I have been a registered nurse at UCLA for 18 months. One particular issue that has captured my attention is the utilization of palliative care in health care. Because nurses are generally at the bedside all the time, they have an important role to play in voicing the importance of its utilization and implementation in the patient’s care.
In 2003, the American Nurses’ Association published a position statement regarding “Pain Management and Control of Distressing Symptoms in Dying Patients.” The organization states:
In the context of the caring relationship, nurses perform a primary role in the assessment and management of pain and other
distressing symptoms in dying patients. Therefore, nurses must use effective doses of medications prescribed for symptom control
and nurses have a moral obligation to advocate on behalf of the patient when prescribed medication is insufficiently managing pain
and other distressing symptoms. The increasing titration of medication to achieve adequate symptom control is ethically justified.
I would like to expand this idea from what appears to be an end-of-life hospice position to the broader based idea of palliative care. My experience in both the medical-surgical and the intensive care settings have left me with the feeling that this specialty is often overlooked and underutilized in the acute care setting. It is generally believed that palliative care is the same thing as hospice or that a patient must stop aggressive treatment in order to receive it. Many of my colleagues, including physicians, have a preconceived notion that if palliative care is involved, it usually means the patient will be placed on an end-of-life protocol with a morphine drip. This could not be further from the truth.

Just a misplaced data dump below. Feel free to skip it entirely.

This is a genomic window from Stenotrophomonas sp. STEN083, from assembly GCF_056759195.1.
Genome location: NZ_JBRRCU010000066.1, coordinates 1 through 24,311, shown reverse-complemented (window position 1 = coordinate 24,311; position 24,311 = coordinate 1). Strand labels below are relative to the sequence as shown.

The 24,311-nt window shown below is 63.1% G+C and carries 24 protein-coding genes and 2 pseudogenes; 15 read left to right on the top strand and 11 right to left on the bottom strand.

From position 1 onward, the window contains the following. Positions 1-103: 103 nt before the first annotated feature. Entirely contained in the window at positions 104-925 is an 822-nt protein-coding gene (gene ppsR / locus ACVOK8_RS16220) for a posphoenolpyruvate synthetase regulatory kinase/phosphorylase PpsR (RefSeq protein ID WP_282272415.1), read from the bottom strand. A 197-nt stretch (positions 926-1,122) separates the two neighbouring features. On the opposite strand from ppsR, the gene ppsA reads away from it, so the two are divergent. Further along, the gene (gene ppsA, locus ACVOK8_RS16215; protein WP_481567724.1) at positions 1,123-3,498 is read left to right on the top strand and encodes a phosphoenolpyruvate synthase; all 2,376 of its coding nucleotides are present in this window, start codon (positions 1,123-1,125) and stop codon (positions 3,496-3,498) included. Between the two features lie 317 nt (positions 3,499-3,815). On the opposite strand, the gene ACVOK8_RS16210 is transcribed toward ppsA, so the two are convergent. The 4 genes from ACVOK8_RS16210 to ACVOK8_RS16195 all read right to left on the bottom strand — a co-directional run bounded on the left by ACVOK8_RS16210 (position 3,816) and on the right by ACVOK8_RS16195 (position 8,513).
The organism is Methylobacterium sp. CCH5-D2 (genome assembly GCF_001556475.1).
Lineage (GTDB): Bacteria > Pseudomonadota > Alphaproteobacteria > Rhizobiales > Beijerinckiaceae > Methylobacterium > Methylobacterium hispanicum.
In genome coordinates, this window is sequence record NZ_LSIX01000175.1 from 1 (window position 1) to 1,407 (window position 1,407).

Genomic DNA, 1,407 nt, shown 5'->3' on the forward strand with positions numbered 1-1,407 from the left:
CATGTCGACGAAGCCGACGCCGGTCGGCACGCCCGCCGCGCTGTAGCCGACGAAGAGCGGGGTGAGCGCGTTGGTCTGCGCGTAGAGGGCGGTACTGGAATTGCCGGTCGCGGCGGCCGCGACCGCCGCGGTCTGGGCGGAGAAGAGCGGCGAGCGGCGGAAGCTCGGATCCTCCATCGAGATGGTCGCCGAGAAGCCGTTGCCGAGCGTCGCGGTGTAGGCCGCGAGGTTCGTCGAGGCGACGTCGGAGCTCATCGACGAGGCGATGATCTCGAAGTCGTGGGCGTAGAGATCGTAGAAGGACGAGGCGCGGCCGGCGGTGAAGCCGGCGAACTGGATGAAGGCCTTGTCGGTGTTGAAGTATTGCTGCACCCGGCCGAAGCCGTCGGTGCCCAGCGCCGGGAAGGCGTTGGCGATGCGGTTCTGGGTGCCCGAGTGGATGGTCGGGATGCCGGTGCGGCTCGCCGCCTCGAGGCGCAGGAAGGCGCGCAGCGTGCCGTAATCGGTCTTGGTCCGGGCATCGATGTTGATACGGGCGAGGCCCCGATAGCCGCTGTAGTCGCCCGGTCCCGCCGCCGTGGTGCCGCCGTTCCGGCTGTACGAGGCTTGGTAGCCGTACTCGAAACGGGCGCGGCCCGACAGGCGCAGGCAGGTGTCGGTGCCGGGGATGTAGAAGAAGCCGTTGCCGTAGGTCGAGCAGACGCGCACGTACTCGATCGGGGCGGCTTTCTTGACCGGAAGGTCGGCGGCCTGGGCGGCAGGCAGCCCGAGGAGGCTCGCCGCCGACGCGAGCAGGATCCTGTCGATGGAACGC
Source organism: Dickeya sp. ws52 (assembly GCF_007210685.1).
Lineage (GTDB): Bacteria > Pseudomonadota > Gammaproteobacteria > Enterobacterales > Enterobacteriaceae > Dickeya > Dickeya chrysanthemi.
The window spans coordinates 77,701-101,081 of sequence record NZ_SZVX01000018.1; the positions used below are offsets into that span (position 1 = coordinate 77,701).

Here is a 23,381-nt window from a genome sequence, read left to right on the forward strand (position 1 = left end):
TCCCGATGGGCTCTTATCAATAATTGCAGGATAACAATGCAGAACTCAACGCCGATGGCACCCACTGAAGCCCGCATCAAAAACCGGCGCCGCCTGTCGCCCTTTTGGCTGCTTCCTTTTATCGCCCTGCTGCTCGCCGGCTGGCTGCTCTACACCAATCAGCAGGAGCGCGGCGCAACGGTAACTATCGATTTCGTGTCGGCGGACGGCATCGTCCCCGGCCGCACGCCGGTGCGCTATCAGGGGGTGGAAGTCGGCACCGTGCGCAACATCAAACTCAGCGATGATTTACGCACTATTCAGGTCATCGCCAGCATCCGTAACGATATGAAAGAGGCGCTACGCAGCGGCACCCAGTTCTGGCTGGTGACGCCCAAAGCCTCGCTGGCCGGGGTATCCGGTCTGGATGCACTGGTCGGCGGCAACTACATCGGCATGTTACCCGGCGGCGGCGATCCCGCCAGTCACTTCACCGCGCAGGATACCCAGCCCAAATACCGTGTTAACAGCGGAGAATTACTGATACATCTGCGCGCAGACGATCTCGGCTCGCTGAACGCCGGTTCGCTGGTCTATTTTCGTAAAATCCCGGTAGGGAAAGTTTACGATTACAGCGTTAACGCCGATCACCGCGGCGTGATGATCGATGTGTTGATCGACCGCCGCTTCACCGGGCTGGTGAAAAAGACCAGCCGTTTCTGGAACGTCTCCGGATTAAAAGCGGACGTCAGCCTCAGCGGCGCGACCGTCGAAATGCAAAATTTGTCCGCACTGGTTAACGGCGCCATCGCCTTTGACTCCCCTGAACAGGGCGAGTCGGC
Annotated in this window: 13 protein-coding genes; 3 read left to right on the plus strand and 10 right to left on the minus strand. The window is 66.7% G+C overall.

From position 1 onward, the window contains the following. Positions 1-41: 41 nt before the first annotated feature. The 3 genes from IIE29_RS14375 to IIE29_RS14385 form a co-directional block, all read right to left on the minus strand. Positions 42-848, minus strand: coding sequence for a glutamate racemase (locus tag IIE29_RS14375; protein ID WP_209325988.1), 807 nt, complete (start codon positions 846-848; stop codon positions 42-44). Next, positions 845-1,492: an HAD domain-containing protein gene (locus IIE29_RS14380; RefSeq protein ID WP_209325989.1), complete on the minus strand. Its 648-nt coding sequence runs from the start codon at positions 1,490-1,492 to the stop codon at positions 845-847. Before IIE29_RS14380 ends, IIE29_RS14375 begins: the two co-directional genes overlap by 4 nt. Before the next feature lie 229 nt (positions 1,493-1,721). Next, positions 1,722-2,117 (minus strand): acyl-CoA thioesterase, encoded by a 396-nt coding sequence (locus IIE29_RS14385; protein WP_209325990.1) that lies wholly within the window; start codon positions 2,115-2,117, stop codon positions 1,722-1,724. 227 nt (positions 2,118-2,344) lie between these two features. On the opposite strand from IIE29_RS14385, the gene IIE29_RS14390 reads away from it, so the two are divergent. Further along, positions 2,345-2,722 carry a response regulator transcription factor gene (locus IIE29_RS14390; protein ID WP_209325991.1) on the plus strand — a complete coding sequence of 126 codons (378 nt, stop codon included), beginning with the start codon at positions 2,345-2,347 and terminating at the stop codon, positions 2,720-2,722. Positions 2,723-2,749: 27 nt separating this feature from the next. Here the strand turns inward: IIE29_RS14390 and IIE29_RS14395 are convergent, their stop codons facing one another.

The reality is that palliative care focuses on symptom management for individuals who deal with chronic illness. These symptoms can either manifest themselves as pain, anxiety, dyspnea, and/or delirium. It is a reprioritization of the patients, as well as their families’, preferences regarding their plan of care. The inclination is to optimize the patient’s quality of life by reducing the amount of suffering they experience with their chronic illness (e.g. COPD, cancer, autoimmune disorders).
Hospice is a component of palliative care. A person does not necessarily have to be dying in order to see a palliative care specialist. This is where the service is often underutilized in the hospital. In the 18 months I have been a nurse, I have cared for many patients with chronic illnesses who have dealt with symptoms that have severely...